The subjective, voluntarist reluctance to modernize scientific and industrial potential and to overcome structural problems of the national (raw material producing) economy will sooner or later lead to the collapse of Putin's economic model and the political regime as a whole. Strengthening of the negative impact of sanctions on the Russian economy, which has a double effect — reduction of investments and access of state-owned enterprises to long-term financing + falling of household consumption and public spending — will be an additional catalyst in these processes.

As the sanctions become tighter, signs of such a scenario of the development of the situation in the Russian Federation, clearly show themselves in key sectors such as energy, defense and finance ones.

The raw material producing sector, providing nearly half of Russia's exports and 50 % of the immediate profit, and the major players in the oil and gas markets in Russia (state-controlled “Rosneft” and “Gazprom”) are already suffering losses from such restrictive measures of the EU and the USA, as prohibition of the export of technologies and equipment for deep water, arctic and offshore drilling and exploration; restricting Russia's largest oil companies access to European markets debt and securities markets.

Energy Minister of the RF A. Novak has pointed out that he has no plans because of the sanctions to change Russia's energy strategyTheir top managers optimistically claim that sanctions will not affect production plans and the operational mode of Russian oil companies. But they either forget or are afraid to admit that it is only in the short term. Energy Minister of the RF A. Novak has pointed out that he has no plans because of the sanctions to change Russia's energy strategy for the period until 2035, however, the medium- and long-term effects will be quite negative.

Let us remind forgetful officials about them.

Prohibition on the access to technologies of offshore drilling will result in a significant slowdown in exploration of deepwater and Arctic resources. Thus, the company “Exxon Mobil” was forced to stop nine out of ten joint with the company “Rosneft” projects, among which the most promising is the project for oil production on the continental shelf of the Kara Sea. The overall production of oil in Russia today is lower than the Soviet index of 1989 — 12 million barrels per day, and there is little hope for the increase of the volumes of oil production even in the future. Because almost 25 % of Russian oil is extracted using the “forbidden” for supply to the RF technologies and equipment for horizontal drilling and hydraulic fracturing.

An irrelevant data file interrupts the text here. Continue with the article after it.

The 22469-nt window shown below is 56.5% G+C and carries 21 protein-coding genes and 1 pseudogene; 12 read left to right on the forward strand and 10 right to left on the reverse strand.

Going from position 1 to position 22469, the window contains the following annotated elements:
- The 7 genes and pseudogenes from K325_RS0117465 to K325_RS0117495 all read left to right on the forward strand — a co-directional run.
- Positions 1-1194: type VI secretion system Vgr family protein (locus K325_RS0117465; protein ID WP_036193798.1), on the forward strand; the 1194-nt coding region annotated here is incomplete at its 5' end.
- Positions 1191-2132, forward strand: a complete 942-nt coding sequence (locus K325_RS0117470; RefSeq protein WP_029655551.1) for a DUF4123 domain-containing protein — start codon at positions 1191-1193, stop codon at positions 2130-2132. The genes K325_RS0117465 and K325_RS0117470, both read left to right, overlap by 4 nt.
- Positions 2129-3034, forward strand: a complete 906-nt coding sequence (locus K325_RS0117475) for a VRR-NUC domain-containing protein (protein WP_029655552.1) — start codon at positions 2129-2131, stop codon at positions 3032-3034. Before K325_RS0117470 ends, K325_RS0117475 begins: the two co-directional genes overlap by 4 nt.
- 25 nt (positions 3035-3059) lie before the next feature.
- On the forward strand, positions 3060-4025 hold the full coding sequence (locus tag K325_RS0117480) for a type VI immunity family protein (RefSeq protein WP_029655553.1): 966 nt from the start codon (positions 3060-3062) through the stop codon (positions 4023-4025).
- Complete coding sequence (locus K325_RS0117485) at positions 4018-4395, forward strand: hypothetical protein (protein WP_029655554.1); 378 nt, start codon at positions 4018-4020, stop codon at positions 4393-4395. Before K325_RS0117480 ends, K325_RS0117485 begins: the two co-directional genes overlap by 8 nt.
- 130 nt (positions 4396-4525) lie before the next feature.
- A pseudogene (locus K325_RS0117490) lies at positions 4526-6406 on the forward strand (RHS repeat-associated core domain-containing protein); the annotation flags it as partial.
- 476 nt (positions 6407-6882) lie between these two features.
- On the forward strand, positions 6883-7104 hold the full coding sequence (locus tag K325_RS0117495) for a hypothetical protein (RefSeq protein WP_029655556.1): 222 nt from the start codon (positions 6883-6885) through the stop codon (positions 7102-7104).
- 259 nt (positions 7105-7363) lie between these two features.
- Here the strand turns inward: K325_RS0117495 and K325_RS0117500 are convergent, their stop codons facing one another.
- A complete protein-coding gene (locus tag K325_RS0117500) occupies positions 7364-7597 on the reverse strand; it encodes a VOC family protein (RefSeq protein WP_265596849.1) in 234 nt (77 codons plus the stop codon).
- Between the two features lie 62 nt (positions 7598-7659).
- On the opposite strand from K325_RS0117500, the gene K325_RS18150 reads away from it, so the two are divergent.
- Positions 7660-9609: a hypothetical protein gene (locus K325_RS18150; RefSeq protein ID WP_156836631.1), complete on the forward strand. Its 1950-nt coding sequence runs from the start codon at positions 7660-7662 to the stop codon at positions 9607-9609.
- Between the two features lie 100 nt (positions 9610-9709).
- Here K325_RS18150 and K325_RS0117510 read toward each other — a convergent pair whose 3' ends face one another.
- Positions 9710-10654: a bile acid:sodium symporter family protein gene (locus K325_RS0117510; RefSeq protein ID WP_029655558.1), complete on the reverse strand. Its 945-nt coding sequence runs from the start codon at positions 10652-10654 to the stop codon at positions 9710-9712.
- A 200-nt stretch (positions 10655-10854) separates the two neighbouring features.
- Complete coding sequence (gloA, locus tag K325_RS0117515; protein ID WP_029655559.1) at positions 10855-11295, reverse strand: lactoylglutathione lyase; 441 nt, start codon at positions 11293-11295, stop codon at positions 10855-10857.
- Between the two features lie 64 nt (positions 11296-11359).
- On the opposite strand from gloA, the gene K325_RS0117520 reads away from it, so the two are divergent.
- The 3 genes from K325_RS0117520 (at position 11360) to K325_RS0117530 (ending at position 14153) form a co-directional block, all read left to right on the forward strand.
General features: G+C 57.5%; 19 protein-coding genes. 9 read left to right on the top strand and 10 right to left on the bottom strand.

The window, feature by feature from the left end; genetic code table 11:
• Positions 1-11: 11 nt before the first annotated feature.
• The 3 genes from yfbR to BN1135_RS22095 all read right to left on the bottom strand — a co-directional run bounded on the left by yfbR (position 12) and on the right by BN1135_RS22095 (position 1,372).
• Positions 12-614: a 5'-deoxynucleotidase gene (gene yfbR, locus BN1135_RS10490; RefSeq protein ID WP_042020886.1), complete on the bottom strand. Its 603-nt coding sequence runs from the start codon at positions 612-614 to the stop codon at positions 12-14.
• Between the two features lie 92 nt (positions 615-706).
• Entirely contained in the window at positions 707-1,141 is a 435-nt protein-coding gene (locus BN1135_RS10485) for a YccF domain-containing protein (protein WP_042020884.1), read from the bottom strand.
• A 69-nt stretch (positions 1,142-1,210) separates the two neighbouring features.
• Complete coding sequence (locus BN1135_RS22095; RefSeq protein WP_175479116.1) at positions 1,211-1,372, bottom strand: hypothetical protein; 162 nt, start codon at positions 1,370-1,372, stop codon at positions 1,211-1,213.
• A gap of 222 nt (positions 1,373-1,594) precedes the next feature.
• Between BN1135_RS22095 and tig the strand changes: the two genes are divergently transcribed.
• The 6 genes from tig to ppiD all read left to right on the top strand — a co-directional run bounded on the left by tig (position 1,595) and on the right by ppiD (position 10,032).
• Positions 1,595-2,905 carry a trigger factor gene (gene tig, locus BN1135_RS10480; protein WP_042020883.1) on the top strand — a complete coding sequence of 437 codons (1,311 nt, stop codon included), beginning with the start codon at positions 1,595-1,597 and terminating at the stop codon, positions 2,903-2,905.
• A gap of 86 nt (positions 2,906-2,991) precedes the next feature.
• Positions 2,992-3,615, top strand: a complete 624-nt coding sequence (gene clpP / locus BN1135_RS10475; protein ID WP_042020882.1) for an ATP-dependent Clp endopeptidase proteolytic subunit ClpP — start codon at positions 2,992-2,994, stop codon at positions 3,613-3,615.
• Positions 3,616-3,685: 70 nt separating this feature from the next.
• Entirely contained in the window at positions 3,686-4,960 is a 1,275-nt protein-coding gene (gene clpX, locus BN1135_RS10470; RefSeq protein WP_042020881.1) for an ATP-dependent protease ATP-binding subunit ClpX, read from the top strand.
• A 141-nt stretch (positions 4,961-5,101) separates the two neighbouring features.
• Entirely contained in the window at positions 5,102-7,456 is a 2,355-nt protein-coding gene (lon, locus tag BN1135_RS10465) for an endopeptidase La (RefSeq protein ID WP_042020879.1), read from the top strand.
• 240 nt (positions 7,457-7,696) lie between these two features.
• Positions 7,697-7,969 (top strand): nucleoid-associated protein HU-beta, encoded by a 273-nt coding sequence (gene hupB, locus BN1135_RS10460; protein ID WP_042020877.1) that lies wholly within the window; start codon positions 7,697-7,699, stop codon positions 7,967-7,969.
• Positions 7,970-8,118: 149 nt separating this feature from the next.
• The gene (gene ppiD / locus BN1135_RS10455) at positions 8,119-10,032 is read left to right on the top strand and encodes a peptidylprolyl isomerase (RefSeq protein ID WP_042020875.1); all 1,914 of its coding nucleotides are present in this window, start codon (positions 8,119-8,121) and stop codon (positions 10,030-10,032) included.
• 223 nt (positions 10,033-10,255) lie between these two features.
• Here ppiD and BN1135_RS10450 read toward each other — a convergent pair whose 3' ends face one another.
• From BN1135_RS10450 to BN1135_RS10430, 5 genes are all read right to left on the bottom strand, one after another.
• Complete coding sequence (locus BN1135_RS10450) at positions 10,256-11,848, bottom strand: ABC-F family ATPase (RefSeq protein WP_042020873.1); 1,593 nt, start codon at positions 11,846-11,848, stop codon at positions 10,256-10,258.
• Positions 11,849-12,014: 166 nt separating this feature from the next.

The company “Exxon Mobil” was forced to stop nine out of ten joint with the company “Rosneft” projectsAccording to the Trade Ministry and the Ministry of Energy of the Russian Federation, despite the presence of more than 200 companies-producers of oil and gas equipment, import substitution of the majority of nomenclature will become possible not earlier than 2018-2020, and at the moment of the 45 positions only five can be substituted. Therefore, the mentioned Ministries propose to consider the possibility of supply from China, South Korea, Singapore, India, Latin America, and the United Arab Emirates, Saudi Arabia and Israel. We are sure that in Abu Dhabi, Riyadh and Jerusalem they are looking forward to seeing “Putin's messengers.”

The company “Lukoil” has stated that, due to the limited access to debt capital markets, it plans within five years to accumulate at the expense of its own free cash flow the reserve fund of 30 billion US dollars “to protect the market from undermining”. It is obvious that such measures would block investment into the growth of production in the long term.

It would be difficult or even impossible for the gas companies “Novatek” and “Gazprom” without massive use of Western technologies to complete the construction of plants for production of liquefied natural gas for its further “diversified” supply to the Asia-Pacific region.

With the increased capital and operating costs, complicating the fulfillment of production plans in the medium term and making unprofitable the development of hydrocarbon reserves in difficult conditions, “Rosneft” and “Gazprom” have to go to the National Welfare Fund for the 40-billion US dollar assistance to cover the existing debt in foreign currency. Even if these requests are met (Ministry of Finance proposes 20 billion US dollars), then there will be a talk about additional constraining factors to limit production growth in the future.